18. Psychometric evaluation of the Sheehan Disability Scale in adult patients with attention-deficit/hyperactivity disorder

    Directory of Open Access Journals (Sweden)

    Coles T

    2014-05-01

    Full Text Available Theresa Coles,1 Cheryl Coon,1 Carla DeMuro,1 Lori McLeod,1 Ari Gnanasakthy21Patient-Reported Outcomes, RTI Health Solutions, Research Triangle Park, NC, 2Novartis Pharmaceuticals, East Hanover, NJ, USAAbstract: Inattention and impulsivity symptoms are common among adults with attention-deficit/hyperactivity disorder (ADHD, which can lead to difficulty concentrating, restlessness, difficulty completing tasks, disorganization, impatience, and impulsiveness. Many adults with ADHD find it difficult to focus and prioritize. Resulting outcomes, such as missed deadlines and forgotten engagements, may ultimately impact the ability to function at work, school, home, or in a social environment. The European Medicines Agency guidelines for evaluating medicinal products for ADHD recommend inclusion of both functional outcomes, such as school, social, or work functioning, and outcomes related to symptoms of ADHD in clinical studies of novel medication primary efficacy endpoints. Due to its performance in other disease areas and the relevance of its items as evidenced by content validity analyses, the Sheehan Disability Scale (SDS was chosen to assess functional impairment in ADHD. The aim of this study was to investigate the psychometric properties of the SDS, used as a brief measure of functional impairment in a number of psychiatric disorders, in adult patients with ADHD. To the authors' knowledge, this is the first study to evaluate the reliability of the SDS (based on Cronbach's coefficient alpha and test-retest reliability, its validity (construct and known-groups validity, and its ability to detect change in this patient population. This study also established a preliminary responder definition for the SDS in this study population to determine when change can be considered clinically beneficial in a clinical trial setting. The psychometric results support the use of the SDS subscales (items 1–3 and total score (sum of items 1–3 in an ADHD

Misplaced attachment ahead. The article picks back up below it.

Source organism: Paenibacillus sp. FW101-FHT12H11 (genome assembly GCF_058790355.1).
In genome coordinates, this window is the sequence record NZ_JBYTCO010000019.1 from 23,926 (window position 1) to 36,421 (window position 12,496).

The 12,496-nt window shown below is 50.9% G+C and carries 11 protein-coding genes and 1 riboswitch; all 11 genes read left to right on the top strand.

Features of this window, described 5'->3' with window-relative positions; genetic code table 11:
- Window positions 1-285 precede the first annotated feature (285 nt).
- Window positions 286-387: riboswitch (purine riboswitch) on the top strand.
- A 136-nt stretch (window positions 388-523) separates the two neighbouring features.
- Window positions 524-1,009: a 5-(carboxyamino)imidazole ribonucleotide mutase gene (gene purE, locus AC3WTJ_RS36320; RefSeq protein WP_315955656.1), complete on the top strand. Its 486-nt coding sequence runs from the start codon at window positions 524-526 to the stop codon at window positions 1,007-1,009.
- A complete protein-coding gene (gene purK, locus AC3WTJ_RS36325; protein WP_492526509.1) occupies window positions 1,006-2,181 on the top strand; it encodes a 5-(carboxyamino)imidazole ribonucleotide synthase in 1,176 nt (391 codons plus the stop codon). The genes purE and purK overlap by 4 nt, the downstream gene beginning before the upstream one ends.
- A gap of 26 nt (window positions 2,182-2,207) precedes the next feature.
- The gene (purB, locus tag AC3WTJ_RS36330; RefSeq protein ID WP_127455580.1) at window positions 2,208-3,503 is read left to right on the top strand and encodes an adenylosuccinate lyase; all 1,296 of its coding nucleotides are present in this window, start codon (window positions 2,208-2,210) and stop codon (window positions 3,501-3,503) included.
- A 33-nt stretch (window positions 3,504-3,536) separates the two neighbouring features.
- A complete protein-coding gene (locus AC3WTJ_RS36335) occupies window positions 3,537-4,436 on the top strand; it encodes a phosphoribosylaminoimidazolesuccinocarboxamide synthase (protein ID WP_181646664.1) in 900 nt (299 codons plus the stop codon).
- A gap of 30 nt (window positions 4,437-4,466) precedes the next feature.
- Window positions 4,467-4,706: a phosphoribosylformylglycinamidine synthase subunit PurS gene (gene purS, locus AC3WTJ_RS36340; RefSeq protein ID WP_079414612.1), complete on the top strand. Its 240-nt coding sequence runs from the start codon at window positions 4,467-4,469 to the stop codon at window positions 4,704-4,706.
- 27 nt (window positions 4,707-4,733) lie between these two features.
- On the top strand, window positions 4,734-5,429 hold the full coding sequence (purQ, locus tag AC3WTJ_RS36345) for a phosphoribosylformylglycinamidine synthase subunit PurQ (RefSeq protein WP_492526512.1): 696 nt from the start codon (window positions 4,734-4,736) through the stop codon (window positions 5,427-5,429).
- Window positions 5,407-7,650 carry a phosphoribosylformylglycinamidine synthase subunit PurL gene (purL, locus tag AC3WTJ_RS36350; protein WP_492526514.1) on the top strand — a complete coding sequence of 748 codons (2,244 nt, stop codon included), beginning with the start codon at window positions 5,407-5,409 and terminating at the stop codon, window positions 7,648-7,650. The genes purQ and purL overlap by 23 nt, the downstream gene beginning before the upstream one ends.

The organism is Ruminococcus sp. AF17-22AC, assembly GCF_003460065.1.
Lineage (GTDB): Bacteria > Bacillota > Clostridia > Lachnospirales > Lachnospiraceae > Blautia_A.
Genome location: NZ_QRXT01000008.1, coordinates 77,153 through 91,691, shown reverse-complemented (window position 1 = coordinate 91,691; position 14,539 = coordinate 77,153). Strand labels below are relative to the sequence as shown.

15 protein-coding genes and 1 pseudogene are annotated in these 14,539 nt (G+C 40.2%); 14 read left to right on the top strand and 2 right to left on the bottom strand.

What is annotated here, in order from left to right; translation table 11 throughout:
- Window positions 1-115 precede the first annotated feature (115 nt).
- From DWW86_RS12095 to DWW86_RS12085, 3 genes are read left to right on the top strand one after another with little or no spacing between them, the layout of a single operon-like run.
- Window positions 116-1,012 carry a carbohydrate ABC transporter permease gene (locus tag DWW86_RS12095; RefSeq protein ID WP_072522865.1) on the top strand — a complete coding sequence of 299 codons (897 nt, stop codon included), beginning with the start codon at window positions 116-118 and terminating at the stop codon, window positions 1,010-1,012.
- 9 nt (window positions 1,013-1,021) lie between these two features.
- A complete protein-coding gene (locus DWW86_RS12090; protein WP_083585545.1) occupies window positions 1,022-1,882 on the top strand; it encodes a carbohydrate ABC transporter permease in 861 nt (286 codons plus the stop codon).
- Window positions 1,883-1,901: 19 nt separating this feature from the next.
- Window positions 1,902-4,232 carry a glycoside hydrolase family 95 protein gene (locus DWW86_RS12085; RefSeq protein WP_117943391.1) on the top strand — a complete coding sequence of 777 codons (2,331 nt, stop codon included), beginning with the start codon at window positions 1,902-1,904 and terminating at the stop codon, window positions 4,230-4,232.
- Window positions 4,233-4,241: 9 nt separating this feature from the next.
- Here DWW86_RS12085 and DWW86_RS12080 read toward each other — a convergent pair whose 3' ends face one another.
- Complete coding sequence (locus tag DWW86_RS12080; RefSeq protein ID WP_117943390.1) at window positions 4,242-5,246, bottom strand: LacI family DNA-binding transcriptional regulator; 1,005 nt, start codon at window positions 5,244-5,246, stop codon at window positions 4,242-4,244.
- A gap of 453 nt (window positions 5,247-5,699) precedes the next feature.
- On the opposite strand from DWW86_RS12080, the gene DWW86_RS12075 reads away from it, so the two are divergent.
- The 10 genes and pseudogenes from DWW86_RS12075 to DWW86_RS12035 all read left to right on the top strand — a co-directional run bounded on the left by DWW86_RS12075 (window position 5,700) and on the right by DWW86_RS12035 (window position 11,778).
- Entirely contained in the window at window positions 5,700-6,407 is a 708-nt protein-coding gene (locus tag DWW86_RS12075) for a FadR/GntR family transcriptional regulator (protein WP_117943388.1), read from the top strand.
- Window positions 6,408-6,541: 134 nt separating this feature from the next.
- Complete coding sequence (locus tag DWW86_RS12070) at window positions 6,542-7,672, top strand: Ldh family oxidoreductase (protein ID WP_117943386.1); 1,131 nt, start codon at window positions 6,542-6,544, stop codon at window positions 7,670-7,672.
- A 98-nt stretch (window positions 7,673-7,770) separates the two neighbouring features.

19. Attention-deficit/hyperactivity disorder in children undergoing peritoneal dialysis.

    Science.gov (United States)

    Yousefichaijan, Parsa; Sharafkhah, Mojtaba; Vazirian, Shams; Seyedzadeh, Abolhasan; Rafeie, Mohammad; Salehi, Bahman; Amiri, Mohammad; Ebrahimimonfared, Mohsen

    2015-03-01

    Attention-deficit/hyperactivity disorder (ADHD) is the most common childhood psychiatric disorder. This disorder is more prevalent in some chronic disease. The aim of this study was to investigate ADHD in children with end-stage renal disease (ESRD) undergoing continuous ambulatory peritoneal dialysis (CAPD) and to compare the results with those of healthy children. This case-control study was conducted for six months (December 22, 2013 to June 21, 2014) on five to 16-year-old children, visiting the Pediatric Dialysis Unit of Amirkabir Hospital, Arak, Iran, and Taleghani Hospital, Kermanshah, Iran. A total of 100 children with ESRD who had undergone CAPD for at least six months and 100 healthy children were included in this study as case and control groups, respectively. ADHD was diagnosed by Conner's Parent Rating Scale-48 (CPRS-48) and DSM-IV-TR criteria, and was confirmed through consultation by psychologist. Data were analyzed by Binomial test in SPSS 18. The ADHD inattentive type was observed in 16 cases (16%) with CAPD and five controls (5%) (P = 0.01). Moreover, ADHD hyperactive-impulsive type was observed in 27 cases (27%) with CAPD and seven controls (9%) (P = 0.002). Despite these significant differences, no children were diagnosed with ADHD combined type among all subjects. Inattentive type and hyperactive-impulsive type of ADHD are more prevalent in children with ESRD undergoing CAPD. Therefore screening methods for ADHD is necessary in these patients.